UACES Facebook Diseases that Harm Small Fruits & Berries | Fruit plant diseases
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Small Fruit and Berry Diseases

Grapes, blackberries, dewberries (trailing blackberries), strawberries, and blueberries are generally grown throughout the temperate US and these crops are often included in home gardens and roadside markets making them a highly desirable commodity.  They are succeptible to fungal organisms  which can affect fruit quality and quantity. 

Strawberry plant infected with gray mold.
Gray mold of strawberry

Strawberry plant yielding rotted fruit caused by anthracnose infection.
Anthracnose of strawberry

Cluster of green grapes, many with black spots cause by the fungus Black rot of grape.
Black rot of grape

A blueberry bush infected with mummyberry, resulting in twig dieback problems.
Mummyberry of blueberry

Important Diseases of Small Fruits and Berries

Black Rot

This fungus disease affects both the leaves and fruit of grapes. Fruit shrivels and turns black, resembling a raisin. The fungus also produces leaf spots up to ¼" in diameter.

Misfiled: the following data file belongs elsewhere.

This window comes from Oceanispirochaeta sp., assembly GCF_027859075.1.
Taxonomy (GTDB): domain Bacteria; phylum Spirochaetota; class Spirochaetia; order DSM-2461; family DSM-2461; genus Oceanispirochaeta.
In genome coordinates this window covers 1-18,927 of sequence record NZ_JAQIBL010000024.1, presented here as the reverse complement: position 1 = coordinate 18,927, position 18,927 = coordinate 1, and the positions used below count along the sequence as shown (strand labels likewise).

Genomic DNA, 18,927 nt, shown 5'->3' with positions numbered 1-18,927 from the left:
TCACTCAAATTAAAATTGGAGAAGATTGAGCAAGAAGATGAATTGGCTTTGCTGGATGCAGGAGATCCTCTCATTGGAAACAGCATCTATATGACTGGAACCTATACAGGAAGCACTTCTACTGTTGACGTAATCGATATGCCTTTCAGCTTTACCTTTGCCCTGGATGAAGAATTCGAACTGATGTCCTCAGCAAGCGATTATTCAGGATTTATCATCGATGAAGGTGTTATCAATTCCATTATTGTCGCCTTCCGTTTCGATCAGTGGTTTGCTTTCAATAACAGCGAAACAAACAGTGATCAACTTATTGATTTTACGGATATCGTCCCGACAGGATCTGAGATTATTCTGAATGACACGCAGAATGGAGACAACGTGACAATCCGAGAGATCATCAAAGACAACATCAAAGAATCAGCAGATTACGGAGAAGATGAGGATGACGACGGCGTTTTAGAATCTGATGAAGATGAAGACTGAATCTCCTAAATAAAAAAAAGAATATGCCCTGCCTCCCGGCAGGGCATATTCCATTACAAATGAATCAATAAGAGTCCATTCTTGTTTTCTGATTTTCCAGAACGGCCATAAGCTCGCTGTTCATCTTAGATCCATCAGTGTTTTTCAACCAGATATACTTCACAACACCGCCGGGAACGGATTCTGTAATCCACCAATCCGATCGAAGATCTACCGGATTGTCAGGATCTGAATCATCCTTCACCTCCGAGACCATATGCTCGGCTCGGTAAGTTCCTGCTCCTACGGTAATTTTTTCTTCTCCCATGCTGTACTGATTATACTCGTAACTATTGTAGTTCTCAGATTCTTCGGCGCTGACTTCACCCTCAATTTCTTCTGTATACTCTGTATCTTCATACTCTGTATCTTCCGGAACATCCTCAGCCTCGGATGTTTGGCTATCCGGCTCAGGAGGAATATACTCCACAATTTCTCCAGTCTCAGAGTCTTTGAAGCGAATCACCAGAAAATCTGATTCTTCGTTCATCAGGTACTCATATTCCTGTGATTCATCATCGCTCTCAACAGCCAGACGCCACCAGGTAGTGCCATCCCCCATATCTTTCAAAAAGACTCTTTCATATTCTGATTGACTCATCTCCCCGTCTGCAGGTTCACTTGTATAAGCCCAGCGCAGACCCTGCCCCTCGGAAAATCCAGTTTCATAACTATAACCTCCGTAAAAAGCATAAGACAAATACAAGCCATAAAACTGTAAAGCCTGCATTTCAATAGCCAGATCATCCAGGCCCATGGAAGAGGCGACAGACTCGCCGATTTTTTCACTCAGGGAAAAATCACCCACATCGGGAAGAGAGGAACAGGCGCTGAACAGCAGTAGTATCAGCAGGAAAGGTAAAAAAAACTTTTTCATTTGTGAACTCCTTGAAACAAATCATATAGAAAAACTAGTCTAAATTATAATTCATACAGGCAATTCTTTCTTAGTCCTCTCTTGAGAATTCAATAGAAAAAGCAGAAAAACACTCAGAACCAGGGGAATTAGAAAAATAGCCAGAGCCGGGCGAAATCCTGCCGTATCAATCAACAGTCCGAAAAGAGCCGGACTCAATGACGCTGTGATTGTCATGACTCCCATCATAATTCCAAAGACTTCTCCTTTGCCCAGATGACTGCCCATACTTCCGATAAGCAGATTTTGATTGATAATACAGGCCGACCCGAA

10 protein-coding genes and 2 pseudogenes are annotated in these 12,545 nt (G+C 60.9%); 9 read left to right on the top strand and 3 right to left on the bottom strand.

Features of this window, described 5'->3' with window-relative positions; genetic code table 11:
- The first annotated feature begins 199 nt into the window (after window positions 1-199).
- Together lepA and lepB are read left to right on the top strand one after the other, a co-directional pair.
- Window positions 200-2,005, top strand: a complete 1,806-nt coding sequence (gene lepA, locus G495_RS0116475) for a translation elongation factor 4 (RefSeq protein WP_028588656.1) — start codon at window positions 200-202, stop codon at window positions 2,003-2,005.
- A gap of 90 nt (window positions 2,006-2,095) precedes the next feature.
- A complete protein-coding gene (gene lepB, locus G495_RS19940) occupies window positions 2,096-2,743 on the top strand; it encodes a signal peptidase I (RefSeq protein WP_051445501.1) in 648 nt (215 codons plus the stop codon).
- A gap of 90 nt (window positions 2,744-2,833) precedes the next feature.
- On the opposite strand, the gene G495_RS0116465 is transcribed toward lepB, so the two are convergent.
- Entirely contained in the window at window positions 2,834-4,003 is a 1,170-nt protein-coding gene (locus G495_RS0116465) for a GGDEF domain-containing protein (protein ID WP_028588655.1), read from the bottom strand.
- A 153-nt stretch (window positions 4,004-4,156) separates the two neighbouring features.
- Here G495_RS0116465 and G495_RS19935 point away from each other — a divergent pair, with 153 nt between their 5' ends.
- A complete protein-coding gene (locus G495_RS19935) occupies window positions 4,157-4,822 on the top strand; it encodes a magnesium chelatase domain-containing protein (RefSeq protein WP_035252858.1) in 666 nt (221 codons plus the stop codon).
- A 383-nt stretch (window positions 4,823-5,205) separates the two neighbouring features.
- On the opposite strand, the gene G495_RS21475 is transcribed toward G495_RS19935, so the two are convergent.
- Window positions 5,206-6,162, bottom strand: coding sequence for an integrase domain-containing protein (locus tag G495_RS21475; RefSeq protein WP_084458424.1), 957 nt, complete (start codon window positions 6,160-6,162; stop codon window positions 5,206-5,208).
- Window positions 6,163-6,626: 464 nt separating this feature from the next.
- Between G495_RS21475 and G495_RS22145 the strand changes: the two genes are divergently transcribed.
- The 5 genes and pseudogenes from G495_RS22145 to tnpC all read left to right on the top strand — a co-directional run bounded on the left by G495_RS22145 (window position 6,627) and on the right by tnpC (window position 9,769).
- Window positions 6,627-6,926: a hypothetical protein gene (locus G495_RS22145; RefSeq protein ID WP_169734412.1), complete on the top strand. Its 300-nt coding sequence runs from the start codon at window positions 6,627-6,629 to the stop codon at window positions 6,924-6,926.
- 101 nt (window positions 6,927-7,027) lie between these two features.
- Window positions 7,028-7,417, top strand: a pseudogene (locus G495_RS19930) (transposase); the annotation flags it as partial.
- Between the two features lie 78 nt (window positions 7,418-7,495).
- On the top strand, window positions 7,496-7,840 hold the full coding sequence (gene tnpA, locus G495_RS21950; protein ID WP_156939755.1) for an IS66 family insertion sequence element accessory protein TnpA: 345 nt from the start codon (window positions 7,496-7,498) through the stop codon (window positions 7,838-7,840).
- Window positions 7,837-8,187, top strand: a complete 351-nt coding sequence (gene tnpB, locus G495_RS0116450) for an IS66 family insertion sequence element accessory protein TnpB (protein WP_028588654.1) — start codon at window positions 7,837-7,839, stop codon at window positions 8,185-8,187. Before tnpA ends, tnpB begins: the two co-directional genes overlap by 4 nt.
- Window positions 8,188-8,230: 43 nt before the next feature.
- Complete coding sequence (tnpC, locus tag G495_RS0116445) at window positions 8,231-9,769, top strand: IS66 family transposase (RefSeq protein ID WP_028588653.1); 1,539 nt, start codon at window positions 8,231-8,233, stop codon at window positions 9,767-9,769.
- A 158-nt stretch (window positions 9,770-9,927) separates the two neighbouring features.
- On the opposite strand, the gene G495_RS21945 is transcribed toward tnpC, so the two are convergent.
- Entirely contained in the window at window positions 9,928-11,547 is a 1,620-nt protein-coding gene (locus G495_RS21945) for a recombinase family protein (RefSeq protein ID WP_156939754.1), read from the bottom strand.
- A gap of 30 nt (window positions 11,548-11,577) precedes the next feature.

Anthracnose can attack a variety of fruit, but is primarily a fruit disease of strawberry causing a fruit rot.

Gray Mold

This fungal disease can cause a fruit and crown rot of strawberry. This fungus often attacks frost damaged plants. Fruit become covered in a gray "fuzzy" mass of spores.

Leaf and Cane Rust

This fungus disease of blackberry most often attacks the leaves and canes. It produces yellow "pimples" on the leaves and lesions on the canes. It can cause a reduction in fruit yield.


This disease of blueberry causes fruit rot and twig dieback symptoms. It can be severe during humid weather conditions. An enthusiastic spray program may be required to manage this fungus disease.

Angular Leaf Spot

This bacterial disease is usually considered a minor foliar problem on strawberry. It is favored by overhead water and warm weather.